Patcharaporn Maneerat (2017 PZ); Student Collaborator(s): Sarah Granke (2017); Mentor(s): Linda Reinen

Lava Ponds: Variation in Outflow as a Product of Morphology

Nicholas Browne (2015); Additional Collaborator(s): Jeffrey Karson (Syracuse University), Robert Wysocki (Syracuse University); Mentor(s): Richard Hazlett; Eric Grosfils

Abstract: Lava ponds are portions of lava flows that experience stagnation such that the surface of the lava cools while portions remain molten underneath. The Krafla Lava Flows in Northern Iceland from 1984 include multiple areas where topography has caused the lava to slow and stagnate. The parameters of this process are not well understood, and in order to document their process of formation the dimensions, depth, and bearings of outflow in different ponds at Krafla were measured in the field, with the texture of the ponds' edges being studied as well. It was found that the formation of ponds is dependent on there being significant negative relief, and it was also likely that their formation is dependent on the presence of pre-existing lava that causes incoming lava to stagnate before exiting a depression. At Syracuse University, simulated pours employing remelted Keweenawan Basalt were undertaken to study the formation processes of ponds when different-size depressions were constructed. A larger-sized depression produced immediate stagnation and only limited outflow via breakouts. A group of smaller depressions, however, caused only a small front of lava to stagnate, around which the lava continued to flow via a channel. This suggests that the method of outflow may in fact be dependent on how much of the lava stagnates and solidifies, which in turn is determined by the size of the pre-existing depression.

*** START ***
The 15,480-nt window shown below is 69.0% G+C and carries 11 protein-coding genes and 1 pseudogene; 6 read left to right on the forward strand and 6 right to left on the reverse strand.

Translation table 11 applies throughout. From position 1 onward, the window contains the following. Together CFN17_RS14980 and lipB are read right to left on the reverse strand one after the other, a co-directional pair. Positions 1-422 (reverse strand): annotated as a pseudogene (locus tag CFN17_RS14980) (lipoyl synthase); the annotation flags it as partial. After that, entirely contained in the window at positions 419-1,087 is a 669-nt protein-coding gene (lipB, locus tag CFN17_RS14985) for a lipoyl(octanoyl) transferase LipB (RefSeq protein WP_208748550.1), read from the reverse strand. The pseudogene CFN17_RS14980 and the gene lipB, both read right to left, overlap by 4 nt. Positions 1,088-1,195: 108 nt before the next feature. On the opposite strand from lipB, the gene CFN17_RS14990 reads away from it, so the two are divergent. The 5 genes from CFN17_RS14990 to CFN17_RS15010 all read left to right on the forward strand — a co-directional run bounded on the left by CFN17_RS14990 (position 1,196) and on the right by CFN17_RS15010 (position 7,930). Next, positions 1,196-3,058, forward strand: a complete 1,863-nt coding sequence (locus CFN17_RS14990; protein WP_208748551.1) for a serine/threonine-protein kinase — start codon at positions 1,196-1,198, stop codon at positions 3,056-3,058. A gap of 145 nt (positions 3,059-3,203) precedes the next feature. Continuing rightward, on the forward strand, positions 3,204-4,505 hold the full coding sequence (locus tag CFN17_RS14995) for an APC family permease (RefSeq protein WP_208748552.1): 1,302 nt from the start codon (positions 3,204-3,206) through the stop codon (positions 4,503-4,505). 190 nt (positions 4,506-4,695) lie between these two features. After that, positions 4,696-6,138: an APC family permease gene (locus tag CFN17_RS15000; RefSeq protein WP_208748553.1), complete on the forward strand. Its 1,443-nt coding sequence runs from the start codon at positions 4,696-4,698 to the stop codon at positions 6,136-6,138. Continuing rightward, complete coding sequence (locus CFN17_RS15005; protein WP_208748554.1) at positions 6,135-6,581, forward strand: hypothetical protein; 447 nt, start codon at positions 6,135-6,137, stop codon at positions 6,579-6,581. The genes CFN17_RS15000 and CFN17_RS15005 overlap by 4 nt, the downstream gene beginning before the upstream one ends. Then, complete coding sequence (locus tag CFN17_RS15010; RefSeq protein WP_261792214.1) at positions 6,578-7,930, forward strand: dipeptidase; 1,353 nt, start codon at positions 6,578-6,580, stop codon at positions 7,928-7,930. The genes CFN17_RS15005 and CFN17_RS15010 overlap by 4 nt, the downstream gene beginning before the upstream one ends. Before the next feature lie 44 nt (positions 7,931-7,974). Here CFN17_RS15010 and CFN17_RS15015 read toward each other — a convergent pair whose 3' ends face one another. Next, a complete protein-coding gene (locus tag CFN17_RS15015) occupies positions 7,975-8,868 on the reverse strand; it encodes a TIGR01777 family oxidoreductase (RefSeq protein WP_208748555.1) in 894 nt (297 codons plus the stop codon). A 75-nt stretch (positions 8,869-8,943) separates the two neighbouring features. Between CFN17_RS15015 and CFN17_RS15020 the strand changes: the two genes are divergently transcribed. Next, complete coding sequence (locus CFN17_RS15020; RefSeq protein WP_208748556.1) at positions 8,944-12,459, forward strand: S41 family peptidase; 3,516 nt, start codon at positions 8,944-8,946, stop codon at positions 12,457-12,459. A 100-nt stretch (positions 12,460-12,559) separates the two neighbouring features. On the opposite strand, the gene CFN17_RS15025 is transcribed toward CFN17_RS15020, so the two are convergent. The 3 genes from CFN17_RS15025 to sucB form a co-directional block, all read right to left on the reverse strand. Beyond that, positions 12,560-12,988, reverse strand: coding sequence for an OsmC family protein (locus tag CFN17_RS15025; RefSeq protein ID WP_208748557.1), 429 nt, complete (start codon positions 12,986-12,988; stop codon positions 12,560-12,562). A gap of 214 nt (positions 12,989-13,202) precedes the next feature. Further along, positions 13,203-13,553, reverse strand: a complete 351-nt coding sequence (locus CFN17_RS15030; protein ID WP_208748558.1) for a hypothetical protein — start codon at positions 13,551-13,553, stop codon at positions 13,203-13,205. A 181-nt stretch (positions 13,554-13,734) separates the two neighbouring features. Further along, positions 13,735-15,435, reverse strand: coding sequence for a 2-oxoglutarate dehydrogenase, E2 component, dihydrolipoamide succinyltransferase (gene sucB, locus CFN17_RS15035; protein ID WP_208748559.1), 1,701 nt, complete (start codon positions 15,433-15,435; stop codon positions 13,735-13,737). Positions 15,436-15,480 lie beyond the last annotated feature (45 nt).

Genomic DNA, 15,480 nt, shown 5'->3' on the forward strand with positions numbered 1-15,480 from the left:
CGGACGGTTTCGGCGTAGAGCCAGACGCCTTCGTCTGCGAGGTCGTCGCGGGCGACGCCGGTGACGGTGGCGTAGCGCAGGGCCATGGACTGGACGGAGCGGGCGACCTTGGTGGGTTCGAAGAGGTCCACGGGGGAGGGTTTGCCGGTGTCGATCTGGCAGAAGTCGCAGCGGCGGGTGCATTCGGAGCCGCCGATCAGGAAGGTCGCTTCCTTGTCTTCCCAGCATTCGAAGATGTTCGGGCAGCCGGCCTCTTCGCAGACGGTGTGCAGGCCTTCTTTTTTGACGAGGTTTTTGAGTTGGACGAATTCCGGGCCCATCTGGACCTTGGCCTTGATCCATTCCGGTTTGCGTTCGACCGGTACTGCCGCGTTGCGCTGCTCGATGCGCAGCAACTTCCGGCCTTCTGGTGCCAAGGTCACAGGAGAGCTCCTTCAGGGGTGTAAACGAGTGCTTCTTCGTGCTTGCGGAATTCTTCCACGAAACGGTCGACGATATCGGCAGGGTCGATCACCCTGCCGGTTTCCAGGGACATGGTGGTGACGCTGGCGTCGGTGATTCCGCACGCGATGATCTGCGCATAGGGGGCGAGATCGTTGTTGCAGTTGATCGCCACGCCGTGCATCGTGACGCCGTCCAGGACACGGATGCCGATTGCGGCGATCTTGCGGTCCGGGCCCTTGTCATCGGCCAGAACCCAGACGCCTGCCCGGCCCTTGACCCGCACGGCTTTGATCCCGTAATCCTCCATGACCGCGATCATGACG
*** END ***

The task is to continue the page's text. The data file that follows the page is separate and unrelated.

Funding Provided by: Sherman Fairchild Foundation; Keck Geology Consortium

Investigating the geochemical weathering of continents as a potential trigger for the Cambrian Explosion

Bryan Gee (2016); Mentor(s): Robert Gaines